Military plans aircraft carrier in Apra Harbor
Posted: Nov 23, 2009 4:50 PM
by Heather Hauswirth
Construction of a deep draft wharf that would support a transient nuclear powered aircraft carrier in Apra Harbor, Guam requires over 5,600 military personnel alone to maintain daily operations - the carrier is the largest ship in the Navy's fleet.
The Draft Environmental Protection Statement describes why the Department of Defense wanted to construct an aircraft carrier on the island. Some of the reasons include that Naval Base Guam already possesses emergent nuclear repair, radiation response and radioactive waste management capabilities.
* The aircraft carrier is recognized as a floating sovereign U.S. territory
* The island's location in the Western Pacific is deemed vital for U.S. national security interests given threats from neighboring China, North Korea, and the Philippines
Aircraft carriers are deployed all over the world and used to support aircraft attacks during combat, provide deterrence during peacetime, and engage in independent operations of war during times of crisis. The projected annual carrier visits to Guam in the DEIS are estimated to be 63 days per year based on operational and geopolitical factors.
The Department of Defense identified Apra Harbor, an active commercial and military port, and Polaris Point, as the most suitable location for the aircraft carrier. The DEIS dismissed several nearby alternatives like Dry Dock Island, and the Commercial Port, shooting them down for unavoidable dredging in the Sasa Bay Preserve and the force protection costs associated with those locations seen as more vulnerable to attack from ships that might come in from the Phillipine Sea.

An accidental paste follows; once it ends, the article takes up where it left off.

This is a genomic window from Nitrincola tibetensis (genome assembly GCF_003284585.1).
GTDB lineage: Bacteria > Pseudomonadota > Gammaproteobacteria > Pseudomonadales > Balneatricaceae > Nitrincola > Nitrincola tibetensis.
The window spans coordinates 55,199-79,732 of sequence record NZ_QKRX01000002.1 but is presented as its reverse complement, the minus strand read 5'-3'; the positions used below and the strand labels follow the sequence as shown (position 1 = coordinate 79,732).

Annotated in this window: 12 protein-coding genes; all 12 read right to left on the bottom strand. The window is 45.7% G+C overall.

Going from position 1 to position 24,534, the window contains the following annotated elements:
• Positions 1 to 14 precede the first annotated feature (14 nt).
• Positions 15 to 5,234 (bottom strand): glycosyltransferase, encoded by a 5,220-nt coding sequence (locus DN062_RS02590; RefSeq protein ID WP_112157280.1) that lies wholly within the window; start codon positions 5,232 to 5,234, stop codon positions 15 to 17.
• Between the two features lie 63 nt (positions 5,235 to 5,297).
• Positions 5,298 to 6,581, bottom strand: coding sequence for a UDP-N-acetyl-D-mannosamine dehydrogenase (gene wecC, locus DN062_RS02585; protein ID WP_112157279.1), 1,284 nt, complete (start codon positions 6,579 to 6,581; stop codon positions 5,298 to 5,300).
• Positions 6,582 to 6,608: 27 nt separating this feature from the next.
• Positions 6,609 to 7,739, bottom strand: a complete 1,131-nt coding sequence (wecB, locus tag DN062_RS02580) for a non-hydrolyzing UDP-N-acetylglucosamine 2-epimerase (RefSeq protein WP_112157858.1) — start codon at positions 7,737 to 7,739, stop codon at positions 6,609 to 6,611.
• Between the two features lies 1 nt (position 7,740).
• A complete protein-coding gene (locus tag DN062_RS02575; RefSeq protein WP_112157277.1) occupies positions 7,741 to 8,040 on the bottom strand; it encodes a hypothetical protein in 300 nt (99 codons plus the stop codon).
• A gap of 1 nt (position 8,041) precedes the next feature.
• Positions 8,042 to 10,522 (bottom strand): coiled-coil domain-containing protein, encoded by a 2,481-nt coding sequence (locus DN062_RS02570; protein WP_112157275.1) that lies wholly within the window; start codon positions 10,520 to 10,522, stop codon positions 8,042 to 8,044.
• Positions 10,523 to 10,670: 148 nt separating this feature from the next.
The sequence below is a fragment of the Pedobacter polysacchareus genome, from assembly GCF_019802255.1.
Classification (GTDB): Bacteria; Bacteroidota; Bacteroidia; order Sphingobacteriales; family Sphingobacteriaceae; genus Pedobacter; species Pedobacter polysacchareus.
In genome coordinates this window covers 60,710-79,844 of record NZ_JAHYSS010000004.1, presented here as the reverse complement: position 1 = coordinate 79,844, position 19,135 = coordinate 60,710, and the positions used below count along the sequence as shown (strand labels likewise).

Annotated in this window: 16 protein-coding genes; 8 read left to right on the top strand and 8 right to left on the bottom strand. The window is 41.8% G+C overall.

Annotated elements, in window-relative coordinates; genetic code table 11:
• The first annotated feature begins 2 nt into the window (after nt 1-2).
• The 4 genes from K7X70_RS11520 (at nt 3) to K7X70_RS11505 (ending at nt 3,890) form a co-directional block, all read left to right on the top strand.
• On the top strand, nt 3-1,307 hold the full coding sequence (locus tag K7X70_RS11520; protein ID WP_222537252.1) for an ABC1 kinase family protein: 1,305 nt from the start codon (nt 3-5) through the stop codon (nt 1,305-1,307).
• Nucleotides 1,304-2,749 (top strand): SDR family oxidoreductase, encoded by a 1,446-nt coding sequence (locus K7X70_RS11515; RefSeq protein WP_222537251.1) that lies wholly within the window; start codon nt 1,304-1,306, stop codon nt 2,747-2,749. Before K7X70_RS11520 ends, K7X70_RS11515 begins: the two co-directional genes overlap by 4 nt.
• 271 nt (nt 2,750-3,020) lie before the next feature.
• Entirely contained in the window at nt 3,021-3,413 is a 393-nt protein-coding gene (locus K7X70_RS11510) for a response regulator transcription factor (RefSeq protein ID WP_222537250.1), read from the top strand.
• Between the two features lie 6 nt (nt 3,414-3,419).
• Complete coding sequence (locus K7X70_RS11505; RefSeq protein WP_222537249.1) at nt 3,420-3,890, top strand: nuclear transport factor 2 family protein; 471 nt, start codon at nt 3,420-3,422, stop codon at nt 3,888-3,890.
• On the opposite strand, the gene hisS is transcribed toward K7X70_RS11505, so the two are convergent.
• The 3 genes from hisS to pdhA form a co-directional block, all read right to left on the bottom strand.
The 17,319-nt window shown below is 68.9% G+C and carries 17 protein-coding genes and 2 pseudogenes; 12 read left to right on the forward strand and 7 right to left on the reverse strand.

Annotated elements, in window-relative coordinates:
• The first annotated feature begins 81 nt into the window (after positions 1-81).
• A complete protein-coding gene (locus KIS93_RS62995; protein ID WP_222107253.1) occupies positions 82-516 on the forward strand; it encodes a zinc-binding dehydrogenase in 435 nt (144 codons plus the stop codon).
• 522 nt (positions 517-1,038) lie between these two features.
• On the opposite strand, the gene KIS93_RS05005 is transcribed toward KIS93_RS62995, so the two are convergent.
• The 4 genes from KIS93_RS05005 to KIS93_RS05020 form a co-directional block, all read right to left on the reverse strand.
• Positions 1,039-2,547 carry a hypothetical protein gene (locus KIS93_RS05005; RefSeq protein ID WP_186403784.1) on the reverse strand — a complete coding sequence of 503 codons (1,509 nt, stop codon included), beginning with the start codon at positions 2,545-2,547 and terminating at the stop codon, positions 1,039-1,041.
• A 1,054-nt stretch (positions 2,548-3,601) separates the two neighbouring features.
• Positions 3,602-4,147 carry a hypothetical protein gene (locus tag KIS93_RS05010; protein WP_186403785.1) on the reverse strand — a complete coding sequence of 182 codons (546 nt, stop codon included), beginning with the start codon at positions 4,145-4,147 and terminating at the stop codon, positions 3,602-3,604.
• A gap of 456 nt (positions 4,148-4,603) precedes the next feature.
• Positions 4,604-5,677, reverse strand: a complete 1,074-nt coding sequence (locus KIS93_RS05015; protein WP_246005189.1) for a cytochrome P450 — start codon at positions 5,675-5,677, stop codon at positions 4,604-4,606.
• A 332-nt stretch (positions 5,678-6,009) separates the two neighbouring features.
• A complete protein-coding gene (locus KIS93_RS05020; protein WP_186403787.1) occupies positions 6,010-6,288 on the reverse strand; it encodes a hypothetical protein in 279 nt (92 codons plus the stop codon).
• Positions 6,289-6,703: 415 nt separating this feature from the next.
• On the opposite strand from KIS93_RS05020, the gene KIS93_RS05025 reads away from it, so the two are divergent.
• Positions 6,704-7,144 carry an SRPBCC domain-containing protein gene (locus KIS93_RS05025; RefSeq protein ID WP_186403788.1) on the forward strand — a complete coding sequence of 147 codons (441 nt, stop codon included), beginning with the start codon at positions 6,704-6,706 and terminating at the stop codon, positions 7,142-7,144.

Other factors taken into consideration had to do with the cost of structural design requirements needed to shield wind and wave impacts and ecological concerns related to ensuring minimal damage occur from dredging, according to the DoD.
For instance, all aircraft carriers require 6-feet be beneath the keel to ensure a cooling system is not clogged or damaged by mud from the debris of the sea floor. Whether built in Apra Harbor or Polaris Point, the environmental impact on the coral reefs and habitat that will be disrupted is being considered.
The Department of Agriculture has taken the lead warning that the agency is looking closely at the DoD's analysis to ensure construction with minimal irreversible damage is done to the reef and existing habitat.